Instant furniture, squeaky-clean vinyl, supercharge your lighter, a versatile tablet, a feature-packed outdoors watch and trainers that put a spring in your step.
This month the 'why didn't I think of that?' award goes to the Lamzac Hangout, instant furniture made from an airtight ripstop nylon sack. Open it, wave it through the air, then roll the end up to seal it. Filled with air, it becomes a huge seat, the shape of a kayak. It's big enough for two to sit in or one to lounge in. Perfect for camping, picnics, festivals... and showing off that you have the coolest outdoor seat ever. Just be sure to tie it down on a windy day or someone else will have the coolest outdoor seat ever. Lamzac is based in Holland but shipping to the UK is just €5.
Keith Monks DiscOvery microLight
The world's smallest precision record-cleaning machine might be a bit niche for the Guinness World Records, but it's a thing of bizarre beauty. It looks a lot like Orac from Blake's 7. Or not, because you can customise the front: there's a lighting strip inside the transparent acrylic casing, so you can illuminate custom printed pictures. Surface noise is removed and sound is enriched and enhanced, using techniques refined since Keith Monks started making such machines in 1969. Your vinyl is washed with a biodegradable cleaning fluid, which is then vacuumed off. Cleaning each side only takes a few seconds. The perfect companion for the vinyl revival.
This outdoorsy watch combines old-school analogue cool with the latest Android Wear smart watch functions to create a feature-packed timepiece. Physically it's huge (62×56×16mm) but this is forgivable when you consider it packs air pressure (altitude) sensor, accelerometer, gyrometer, compass, Bluetooth, Wi-Fi and touchscreen. Most notable is the dual-layer display: one monochrome and one colour. This means the watch can display stuff like navigation data beautifully when you need it and conserve battery life when you don't. The Bluetooth connection to your smartphone can also be disabled in timepiece mode, saving you juice.
BQ Aquarius M10 Ubuntu Edition
Meet the world's first Ubuntu tablet. The Aquarius M10, from Madrid-based BQ, goes on sale this summer. It runs Ubuntu, the Linux-based operating system that’s designed to be extra-easy to code apps for. The Aquarius M10 is a hybrid tablet-PC, equally happy controlled with gestures on the 10-inch touchscreen or via keyboard and mouse. It's as a desktop replacement that the advantages of Ubuntu over Android (which is also based on Linux) emerge. For example, you can run two apps side-by-side and resize windows as you would on a desktop or laptop PC. There's also a micro HMDI socket so you can connect a larger display.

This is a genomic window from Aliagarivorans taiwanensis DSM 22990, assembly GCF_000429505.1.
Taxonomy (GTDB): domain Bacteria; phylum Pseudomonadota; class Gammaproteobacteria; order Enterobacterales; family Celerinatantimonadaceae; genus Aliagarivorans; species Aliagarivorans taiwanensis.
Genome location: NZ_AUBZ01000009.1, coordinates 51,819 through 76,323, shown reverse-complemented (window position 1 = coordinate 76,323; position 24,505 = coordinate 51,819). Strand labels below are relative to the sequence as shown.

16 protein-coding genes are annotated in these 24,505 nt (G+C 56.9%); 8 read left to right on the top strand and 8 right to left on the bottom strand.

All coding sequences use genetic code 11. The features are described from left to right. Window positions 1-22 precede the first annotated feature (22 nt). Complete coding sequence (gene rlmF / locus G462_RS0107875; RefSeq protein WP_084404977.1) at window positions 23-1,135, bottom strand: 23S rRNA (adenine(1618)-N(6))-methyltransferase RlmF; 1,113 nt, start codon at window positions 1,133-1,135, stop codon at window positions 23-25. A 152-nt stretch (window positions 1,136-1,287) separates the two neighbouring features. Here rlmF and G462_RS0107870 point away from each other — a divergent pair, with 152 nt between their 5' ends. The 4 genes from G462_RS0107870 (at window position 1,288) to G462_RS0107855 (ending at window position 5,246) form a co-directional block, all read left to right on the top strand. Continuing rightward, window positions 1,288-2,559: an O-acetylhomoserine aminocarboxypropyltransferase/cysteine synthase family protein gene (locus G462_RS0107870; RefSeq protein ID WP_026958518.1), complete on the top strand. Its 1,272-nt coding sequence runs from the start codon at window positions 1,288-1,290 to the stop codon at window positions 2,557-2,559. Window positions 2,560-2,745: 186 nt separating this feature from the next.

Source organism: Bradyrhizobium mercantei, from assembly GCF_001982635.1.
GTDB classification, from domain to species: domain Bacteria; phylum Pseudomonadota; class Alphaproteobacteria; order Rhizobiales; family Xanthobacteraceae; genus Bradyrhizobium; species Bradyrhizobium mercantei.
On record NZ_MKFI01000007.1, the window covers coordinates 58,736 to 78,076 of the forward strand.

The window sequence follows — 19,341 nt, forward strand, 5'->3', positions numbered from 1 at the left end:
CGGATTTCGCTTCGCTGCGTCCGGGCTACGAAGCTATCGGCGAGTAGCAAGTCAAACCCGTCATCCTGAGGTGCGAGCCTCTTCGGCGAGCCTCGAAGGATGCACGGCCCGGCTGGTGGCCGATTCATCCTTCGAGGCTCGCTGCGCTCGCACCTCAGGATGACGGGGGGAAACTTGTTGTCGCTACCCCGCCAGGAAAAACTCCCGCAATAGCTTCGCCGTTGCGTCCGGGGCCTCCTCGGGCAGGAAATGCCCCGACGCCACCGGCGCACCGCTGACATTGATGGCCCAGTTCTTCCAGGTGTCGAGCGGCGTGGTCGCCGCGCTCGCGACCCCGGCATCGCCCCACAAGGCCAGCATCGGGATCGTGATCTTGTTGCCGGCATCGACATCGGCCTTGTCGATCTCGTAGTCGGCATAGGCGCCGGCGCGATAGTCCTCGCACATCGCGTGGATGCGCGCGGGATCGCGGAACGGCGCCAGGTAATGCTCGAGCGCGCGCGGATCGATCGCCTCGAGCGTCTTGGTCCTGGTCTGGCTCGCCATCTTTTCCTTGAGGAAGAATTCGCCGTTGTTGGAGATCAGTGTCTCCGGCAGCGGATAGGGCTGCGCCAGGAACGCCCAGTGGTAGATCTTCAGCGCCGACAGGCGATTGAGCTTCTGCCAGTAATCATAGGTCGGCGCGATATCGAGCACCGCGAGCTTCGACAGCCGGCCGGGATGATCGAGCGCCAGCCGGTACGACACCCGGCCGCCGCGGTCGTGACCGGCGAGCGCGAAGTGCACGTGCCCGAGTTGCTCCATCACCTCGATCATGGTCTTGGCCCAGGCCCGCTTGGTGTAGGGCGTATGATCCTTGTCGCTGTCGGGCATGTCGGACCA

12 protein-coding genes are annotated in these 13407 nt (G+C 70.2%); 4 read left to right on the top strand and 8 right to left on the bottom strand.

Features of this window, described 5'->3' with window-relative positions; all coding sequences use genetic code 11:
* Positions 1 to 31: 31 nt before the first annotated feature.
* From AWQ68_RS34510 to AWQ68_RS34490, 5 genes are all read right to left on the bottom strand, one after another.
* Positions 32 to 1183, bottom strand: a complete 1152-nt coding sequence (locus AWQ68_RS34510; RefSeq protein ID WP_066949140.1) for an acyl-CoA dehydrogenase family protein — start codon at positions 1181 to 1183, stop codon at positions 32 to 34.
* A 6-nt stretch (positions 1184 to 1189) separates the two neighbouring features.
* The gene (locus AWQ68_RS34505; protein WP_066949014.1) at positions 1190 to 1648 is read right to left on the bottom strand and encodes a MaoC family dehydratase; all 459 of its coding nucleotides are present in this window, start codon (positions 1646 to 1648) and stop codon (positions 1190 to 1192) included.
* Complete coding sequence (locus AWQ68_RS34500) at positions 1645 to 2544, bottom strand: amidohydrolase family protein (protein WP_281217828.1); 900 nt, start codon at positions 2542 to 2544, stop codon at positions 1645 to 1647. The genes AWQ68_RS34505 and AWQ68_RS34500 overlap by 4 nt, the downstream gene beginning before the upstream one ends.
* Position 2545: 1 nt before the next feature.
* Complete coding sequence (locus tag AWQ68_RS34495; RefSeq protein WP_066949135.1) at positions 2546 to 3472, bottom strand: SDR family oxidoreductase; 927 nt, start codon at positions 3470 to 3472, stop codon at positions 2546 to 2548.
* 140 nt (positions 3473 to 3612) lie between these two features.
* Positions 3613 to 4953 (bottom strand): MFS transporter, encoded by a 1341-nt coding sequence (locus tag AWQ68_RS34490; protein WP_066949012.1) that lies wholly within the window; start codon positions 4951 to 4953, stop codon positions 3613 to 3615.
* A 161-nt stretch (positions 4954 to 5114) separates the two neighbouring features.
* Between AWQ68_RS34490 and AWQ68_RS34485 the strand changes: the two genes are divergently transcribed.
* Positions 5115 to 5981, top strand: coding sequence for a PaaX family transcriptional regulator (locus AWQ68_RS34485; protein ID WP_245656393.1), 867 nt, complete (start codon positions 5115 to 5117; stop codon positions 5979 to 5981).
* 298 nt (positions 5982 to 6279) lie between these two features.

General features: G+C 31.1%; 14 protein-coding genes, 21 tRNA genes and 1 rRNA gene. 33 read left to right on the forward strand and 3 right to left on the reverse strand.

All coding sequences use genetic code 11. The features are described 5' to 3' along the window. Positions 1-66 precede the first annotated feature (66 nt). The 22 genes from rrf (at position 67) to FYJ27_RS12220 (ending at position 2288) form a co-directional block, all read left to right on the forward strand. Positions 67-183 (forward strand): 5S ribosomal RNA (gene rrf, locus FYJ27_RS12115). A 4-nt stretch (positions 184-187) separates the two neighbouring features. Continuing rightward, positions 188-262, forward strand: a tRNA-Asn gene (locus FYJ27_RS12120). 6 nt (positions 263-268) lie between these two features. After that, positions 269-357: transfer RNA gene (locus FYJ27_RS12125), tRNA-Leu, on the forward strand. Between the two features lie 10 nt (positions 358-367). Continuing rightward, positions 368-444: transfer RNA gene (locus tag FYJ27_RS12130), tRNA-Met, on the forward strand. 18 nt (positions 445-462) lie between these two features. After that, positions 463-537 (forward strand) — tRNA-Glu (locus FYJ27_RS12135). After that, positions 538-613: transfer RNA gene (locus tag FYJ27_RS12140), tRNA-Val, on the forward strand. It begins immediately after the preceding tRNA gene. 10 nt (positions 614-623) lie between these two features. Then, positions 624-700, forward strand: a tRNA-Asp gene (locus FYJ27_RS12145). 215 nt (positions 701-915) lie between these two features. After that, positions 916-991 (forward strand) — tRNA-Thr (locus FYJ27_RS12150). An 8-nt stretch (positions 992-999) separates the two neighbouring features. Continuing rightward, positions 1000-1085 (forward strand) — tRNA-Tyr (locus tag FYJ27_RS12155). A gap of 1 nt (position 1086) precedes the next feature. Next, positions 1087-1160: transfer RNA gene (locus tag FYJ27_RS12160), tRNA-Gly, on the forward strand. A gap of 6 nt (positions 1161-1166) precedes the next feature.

Soto Pocket Torch PT14-SB
This Japanese stove company has hit on a clever new way to make a butane blowtorch. The Pocket Torch uses standard (rectangular cross-section) disposable lighters as simple fuel sources. The result is a focused, wind-resistant jet with a flame that reaches temperatures of up to 1,300 degrees C. It's also more efficient, increasing the disposable lighter's lifespan by 60 per cent. Equally good for lighting campfires on a windy clifftop or caramelising a crème brûlée.
Enko Running Shoes
There are running shoes with a bit of extra bounce and then there are these new kicks from Enko that look like they will turn anyone into Tigger. The contraption below the sole gives you 2cm of shock absorption, deadening the impact of pounding the pavement. And rather than the energy being dissipated, it's returned to you as soon as your heel lifts again, helping you spring into the next step. Your stride becomes more efficient, your knees become less knackered. The shoes aren't ridiculously heavy at 380g and they're supplied with shock absorbers tailored to your weight. You can buy new springs if your weight changes.
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